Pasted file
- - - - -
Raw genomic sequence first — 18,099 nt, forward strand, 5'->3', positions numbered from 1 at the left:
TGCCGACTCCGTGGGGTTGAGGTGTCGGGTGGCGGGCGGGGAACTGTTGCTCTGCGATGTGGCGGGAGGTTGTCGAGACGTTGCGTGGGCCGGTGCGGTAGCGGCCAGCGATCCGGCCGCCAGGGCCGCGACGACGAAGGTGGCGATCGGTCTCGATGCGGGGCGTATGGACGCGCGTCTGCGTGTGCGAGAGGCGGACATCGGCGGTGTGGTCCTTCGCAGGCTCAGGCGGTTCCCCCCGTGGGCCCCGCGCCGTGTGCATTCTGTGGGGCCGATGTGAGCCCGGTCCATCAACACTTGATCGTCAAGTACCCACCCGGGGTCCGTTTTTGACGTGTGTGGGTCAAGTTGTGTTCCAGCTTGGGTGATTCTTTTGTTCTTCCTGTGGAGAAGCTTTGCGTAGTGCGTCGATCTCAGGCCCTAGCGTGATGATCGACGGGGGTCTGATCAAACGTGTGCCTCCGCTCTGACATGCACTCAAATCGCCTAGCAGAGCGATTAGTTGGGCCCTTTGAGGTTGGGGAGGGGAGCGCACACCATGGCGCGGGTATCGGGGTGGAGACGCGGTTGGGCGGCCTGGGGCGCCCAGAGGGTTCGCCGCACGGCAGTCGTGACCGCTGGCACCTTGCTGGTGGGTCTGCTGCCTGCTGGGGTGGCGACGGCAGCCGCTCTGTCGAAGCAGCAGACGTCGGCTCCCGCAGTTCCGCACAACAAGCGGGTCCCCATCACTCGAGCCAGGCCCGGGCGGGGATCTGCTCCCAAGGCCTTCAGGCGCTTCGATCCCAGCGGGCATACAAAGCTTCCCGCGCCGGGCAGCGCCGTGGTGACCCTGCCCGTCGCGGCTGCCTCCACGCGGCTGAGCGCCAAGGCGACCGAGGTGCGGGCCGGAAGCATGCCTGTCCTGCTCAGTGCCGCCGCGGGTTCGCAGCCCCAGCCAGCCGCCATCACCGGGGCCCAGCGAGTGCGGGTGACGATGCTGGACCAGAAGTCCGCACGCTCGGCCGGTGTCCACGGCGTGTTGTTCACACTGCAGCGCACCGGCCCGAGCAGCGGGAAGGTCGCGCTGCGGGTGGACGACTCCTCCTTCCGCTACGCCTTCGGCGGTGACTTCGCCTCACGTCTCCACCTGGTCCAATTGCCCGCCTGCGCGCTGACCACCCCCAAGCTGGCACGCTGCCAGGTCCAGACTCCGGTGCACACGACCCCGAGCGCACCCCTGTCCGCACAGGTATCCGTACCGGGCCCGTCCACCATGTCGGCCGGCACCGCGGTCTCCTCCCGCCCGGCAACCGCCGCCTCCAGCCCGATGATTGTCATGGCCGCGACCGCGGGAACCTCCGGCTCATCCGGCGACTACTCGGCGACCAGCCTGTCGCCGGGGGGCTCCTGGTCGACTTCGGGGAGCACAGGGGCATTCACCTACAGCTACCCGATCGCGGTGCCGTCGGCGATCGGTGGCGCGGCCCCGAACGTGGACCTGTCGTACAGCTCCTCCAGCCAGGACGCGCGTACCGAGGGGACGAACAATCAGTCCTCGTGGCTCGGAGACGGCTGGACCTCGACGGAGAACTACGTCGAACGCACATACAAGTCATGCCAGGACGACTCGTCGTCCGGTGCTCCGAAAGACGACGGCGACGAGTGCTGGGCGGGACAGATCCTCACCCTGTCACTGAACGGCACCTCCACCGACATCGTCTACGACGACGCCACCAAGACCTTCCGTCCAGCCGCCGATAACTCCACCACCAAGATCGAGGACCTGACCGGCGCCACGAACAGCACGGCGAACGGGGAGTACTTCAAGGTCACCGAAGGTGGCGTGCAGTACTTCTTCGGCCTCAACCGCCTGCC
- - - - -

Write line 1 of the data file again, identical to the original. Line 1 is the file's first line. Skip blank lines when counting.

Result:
Raw genomic sequence first — 18,099 nt, forward strand, 5'->3', positions numbered from 1 at the left: